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If the revival of Cosmos turns out well, it will go a long way to offsetting any other perceived sins committed by producer Seth MacFarlane. Given free reign by Fox, the Family Guy creator has overseen an effects-heavy new edition of Carl Sagan’s pioneering science show. This 2014 edition is hosted by the most prominent current bridge between pop culture and science, Neil deGrasse Tyson, and features input from many of the scientists and thinkers who contribute to Sagan’s original series more than 30 years ago. Cosmos: A Spacetime Odyssey appears to span the gulf between the smallest Earthly existence and the far reaches of the universe — simply put, this new trailer makes it look spectacular. Read More »

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Gravity

Alfonso Cuaron‘s Gravity landed with a huge splash this weekend, earning near-unanimous critical praise and exceeding all box office predictions to become the biggest October opening in history. Much of the appeal lay in the film’s verisimilitude. As several reviewers put it, Gravity is the closest that most of us non-astronauts will ever get to space.

But wowing general audiences who don’t know the first thing about actual space travel is one thing. Passing muster with experts is quite another. While astronaut Buzz Aldrin wrote that he was “extravagantly impressed,” astrophysicist Neil deGrasse Tyson took to Twitter to point out everything the movie got wrong. Hit the jump to see what they had to say.

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cosmos-reboot-title-screen

In 1980 Carl Sagan‘s 13-episode PBS series Cosmos became a defining televised document of scientific inquiry and conversation, thanks in part to its unique emphasis on the intersection of big scientific questions and personal experience. Now Fox is creating a new version of Cosmos, from a seemingly unlikely source.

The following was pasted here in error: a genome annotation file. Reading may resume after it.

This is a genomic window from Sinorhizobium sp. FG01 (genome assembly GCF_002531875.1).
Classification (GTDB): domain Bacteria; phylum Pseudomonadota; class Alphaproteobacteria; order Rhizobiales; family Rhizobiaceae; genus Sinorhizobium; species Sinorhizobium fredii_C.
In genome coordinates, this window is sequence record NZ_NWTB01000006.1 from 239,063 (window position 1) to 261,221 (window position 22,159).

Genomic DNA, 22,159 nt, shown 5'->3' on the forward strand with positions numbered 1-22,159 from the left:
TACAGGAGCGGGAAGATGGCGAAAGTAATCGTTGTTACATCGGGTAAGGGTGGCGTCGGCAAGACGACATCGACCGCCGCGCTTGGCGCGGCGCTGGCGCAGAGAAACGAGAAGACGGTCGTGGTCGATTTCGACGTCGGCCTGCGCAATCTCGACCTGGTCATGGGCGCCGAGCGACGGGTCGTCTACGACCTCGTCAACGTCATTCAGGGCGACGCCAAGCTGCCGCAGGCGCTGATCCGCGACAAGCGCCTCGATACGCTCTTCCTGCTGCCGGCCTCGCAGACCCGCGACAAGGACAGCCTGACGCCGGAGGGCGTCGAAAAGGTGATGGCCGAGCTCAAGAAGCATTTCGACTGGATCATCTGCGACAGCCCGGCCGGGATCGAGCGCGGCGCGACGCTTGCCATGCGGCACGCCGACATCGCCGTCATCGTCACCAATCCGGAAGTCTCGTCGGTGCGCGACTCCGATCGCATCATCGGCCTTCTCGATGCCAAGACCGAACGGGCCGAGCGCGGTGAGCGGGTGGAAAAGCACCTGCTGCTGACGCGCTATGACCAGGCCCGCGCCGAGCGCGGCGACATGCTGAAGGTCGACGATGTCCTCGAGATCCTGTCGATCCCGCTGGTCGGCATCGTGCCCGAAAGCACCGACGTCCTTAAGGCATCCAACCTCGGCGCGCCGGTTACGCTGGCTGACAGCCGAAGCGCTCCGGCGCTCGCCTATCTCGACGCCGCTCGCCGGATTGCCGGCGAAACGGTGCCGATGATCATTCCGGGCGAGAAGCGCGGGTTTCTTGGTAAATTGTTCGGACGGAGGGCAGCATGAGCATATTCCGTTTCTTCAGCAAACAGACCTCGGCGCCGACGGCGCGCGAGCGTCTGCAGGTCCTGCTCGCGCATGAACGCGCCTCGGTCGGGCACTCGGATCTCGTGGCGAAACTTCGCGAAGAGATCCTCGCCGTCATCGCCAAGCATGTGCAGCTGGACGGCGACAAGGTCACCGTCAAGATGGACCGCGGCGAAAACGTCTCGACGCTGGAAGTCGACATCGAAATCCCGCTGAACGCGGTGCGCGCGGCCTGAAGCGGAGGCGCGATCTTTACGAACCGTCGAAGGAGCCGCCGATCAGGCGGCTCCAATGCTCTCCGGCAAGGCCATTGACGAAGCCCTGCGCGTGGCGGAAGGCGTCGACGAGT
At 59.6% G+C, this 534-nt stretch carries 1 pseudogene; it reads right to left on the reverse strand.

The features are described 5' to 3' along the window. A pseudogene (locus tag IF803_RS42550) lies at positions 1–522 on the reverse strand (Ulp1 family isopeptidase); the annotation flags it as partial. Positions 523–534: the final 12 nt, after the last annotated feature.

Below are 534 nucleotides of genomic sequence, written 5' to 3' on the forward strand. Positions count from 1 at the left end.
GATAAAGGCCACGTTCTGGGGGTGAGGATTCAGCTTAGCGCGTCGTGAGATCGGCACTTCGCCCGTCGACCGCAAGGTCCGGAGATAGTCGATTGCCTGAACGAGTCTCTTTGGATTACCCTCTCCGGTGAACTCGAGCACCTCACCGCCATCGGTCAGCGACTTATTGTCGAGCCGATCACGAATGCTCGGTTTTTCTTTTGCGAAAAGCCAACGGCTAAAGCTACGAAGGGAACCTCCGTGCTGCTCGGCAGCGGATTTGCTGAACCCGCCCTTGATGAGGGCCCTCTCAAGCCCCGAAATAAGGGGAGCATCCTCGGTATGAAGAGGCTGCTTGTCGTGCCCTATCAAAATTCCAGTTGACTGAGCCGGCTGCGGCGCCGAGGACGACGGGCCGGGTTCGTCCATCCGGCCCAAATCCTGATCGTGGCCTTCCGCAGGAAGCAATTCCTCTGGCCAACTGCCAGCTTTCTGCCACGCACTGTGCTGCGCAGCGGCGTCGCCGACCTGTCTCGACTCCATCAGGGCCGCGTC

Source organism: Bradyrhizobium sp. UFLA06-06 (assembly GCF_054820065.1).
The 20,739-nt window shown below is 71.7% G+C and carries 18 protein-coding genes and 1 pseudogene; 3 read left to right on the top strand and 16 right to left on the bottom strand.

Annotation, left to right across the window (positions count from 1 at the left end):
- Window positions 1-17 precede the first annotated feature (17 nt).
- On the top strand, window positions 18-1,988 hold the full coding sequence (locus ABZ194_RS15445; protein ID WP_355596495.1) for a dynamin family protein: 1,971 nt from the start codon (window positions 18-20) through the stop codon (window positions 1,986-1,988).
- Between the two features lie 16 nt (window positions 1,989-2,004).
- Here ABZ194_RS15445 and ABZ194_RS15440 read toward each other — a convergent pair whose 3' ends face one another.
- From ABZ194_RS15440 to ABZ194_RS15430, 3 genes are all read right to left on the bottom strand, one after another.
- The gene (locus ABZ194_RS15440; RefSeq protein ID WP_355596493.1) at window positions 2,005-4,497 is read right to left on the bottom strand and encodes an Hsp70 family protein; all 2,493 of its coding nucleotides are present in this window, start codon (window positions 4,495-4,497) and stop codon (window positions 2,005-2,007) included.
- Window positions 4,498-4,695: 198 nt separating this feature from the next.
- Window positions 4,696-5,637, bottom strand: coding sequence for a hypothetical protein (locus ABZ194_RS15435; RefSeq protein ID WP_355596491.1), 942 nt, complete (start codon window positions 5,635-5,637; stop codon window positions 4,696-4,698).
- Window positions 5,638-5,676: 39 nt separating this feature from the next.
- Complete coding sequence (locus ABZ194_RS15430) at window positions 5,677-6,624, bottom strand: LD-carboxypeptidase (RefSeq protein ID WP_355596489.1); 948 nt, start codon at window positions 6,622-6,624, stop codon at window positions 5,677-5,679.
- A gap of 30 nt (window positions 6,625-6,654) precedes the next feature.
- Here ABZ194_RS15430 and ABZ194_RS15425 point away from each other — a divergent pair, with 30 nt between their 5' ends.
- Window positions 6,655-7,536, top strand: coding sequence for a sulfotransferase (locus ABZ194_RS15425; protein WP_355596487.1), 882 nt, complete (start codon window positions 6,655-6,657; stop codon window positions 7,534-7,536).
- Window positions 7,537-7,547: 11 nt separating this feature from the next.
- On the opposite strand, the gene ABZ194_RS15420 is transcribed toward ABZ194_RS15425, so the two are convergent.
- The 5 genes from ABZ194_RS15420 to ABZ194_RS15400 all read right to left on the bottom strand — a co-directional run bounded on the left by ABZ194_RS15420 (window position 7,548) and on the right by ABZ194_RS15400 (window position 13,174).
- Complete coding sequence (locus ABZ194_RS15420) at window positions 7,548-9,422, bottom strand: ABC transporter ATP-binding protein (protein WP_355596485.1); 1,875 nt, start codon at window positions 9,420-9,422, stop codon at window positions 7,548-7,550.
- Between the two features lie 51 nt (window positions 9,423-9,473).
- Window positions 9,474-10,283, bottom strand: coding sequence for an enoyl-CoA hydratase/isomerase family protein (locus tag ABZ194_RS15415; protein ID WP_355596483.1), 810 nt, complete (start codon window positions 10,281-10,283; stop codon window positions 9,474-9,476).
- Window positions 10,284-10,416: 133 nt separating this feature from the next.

Seth MacFarlane (Family Guy, Ted) wanted to reboot the show, and has worked with original Cosmos writer and producer Ann Druyan (also Sagan’s widow) on a new 13-episode series hosted by astrophysicist Neil deGrasse Tyson.

The first new Cosmos trailer was released at Comic Con — for the show which bears the full title Cosmos: A Spacetime Odyssey — and it looks fantastic. Check out the footage below. Read More »

Some of the science fiction in superhero tales really seems more like pure fantasy — the Hulk and Spider-Man’s origin stories come to mind — but then there are other aspects of the stories that seem more believably rooted in reality. That’s the idea, anyway.

After the jump, read about two attempts to introduce a little more science into the fiction: In an upcoming issue of Action Comics, real-life astrophysicist Neil deGrasse Tyson shows up to help Superman find his home planet Krypton, and in an episode of the webseries Fact or Fictional, Veronica Belmont discusses the plausibility of the S.H.I.E.L.D. Helicarrier from The Avengers.

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It’s a given that movie science needs to be taken with a big fat grain of salt, but even by those standards, some films seem to push the limits of implausibility more than others. And I’m not just talking about obvious nonsense like superpower-bestowing radioactive spider bites here.

So some science-minded folks are fighting back, playfully, by investigating and possibly debunking some of the crazier claims made by Hollywood. On NPR, pop culture’s favorite astrophysicist Neil deGrasse Tyson discusses the viability (or lack thereof) of 007′s coolest gadgets, while over on Mythbusters, the hosts cast doubt on James Cameron‘s insistence that Jack had to die at the end of Titanic.

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It’s easy to focus on all the aspects of the San Diego Comic Con that are frustrating or foolish, but every year there are moments that make it worthwhile. One of those at this past SDCC took place during the Starship Smackdown panel, when physicist Neil deGrasse Tyson took the mic, as an audience member, to argue that the original U.S.S. Enterprise design is “the most astonishing, awesome, beautiful, seductive…machinery that has ever graced the screen!”

Enjoy the video of Degrasse-Tyson’s impassioned argument below. Read More »

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